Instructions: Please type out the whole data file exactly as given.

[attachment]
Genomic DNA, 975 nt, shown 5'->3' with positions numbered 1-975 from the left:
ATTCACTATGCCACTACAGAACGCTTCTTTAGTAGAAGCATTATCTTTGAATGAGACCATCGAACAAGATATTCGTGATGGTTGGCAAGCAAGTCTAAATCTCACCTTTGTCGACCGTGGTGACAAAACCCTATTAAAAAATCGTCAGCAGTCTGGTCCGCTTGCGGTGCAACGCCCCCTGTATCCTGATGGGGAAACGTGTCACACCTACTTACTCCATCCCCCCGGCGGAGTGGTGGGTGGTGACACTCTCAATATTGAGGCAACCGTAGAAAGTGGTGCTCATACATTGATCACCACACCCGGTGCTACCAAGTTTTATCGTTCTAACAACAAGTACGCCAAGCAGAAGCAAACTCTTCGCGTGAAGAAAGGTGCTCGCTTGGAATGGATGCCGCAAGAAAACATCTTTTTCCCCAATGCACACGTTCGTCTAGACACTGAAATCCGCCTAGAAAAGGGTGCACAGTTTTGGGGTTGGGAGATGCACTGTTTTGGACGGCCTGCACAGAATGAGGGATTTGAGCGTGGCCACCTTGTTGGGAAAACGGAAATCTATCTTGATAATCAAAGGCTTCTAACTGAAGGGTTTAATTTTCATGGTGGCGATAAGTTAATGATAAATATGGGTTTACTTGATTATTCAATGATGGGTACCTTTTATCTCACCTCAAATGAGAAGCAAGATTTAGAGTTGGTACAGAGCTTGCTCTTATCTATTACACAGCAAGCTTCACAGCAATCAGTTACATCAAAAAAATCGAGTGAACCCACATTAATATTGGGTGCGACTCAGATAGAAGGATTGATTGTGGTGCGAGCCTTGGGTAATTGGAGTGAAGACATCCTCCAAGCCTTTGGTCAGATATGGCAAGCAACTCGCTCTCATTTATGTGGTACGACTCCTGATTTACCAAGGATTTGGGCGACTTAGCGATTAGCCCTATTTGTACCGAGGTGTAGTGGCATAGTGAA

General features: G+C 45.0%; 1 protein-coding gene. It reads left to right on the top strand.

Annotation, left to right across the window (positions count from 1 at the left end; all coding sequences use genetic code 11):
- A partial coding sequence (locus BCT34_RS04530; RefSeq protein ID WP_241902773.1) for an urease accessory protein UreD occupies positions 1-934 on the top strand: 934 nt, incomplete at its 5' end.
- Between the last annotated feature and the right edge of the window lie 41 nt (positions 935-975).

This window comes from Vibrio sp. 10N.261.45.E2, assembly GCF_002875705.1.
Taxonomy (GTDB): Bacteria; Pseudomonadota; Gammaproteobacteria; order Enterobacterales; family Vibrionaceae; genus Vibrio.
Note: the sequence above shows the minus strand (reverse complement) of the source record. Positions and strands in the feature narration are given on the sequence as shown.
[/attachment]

Genomic DNA, 975 nt, shown 5'->3' with positions numbered 1-975 from the left:
ATTCACTATGCCACTACAGAACGCTTCTTTAGTAGAAGCATTATCTTTGAATGAGACCATCGAACAAGATATTCGTGATGGTTGGCAAGCAAGTCTAAATCTCACCTTTGTCGACCGTGGTGACAAAACCCTATTAAAAAATCGTCAGCAGTCTGGTCCGCTTGCGGTGCAACGCCCCCTGTATCCTGATGGGGAAACGTGTCACACCTACTTACTCCATCCCCCCGGCGGAGTGGTGGGTGGTGACACTCTCAATATTGAGGCAACCGTAGAAAGTGGTGCTCATACATTGATCACCACACCCGGTGCTACCAAGTTTTATCGTTCTAACAACAAGTACGCCAAGCAGAAGCAAACTCTTCGCGTGAAGAAAGGTGCTCGCTTGGAATGGATGCCGCAAGAAAACATCTTTTTCCCCAATGCACACGTTCGTCTAGACACTGAAATCCGCCTAGAAAAGGGTGCACAGTTTTGGGGTTGGGAGATGCACTGTTTTGGACGGCCTGCACAGAATGAGGGATTTGAGCGTGGCCACCTTGTTGGGAAAACGGAAATCTATCTTGATAATCAAAGGCTTCTAACTGAAGGGTTTAATTTTCATGGTGGCGATAAGTTAATGATAAATATGGGTTTACTTGATTATTCAATGATGGGTACCTTTTATCTCACCTCAAATGAGAAGCAAGATTTAGAGTTGGTACAGAGCTTGCTCTTATCTATTACACAGCAAGCTTCACAGCAATCAGTTACATCAAAAAAATCGAGTGAACCCACATTAATATTGGGTGCGACTCAGATAGAAGGATTGATTGTGGTGCGAGCCTTGGGTAATTGGAGTGAAGACATCCTCCAAGCCTTTGGTCAGATATGGCAAGCAACTCGCTCTCATTTATGTGGTACGACTCCTGATTTACCAAGGATTTGGGCGACTTAGCGATTAGCCCTATTTGTACCGAGGTGTAGTGGCATAGTGAA

General features: G+C 45.0%; 1 protein-coding gene. It reads left to right on the top strand.

Annotation, left to right across the window (positions count from 1 at the left end; all coding sequences use genetic code 11):
- A partial coding sequence (locus BCT34_RS04530; RefSeq protein ID WP_241902773.1) for an urease accessory protein UreD occupies positions 1-934 on the top strand: 934 nt, incomplete at its 5' end.
- Between the last annotated feature and the right edge of the window lie 41 nt (positions 935-975).

This window comes from Vibrio sp. 10N.261.45.E2, assembly GCF_002875705.1.
Taxonomy (GTDB): Bacteria; Pseudomonadota; Gammaproteobacteria; order Enterobacterales; family Vibrionaceae; genus Vibrio.
Note: the sequence above shows the minus strand (reverse complement) of the source record. Positions and strands in the feature narration are given on the sequence as shown.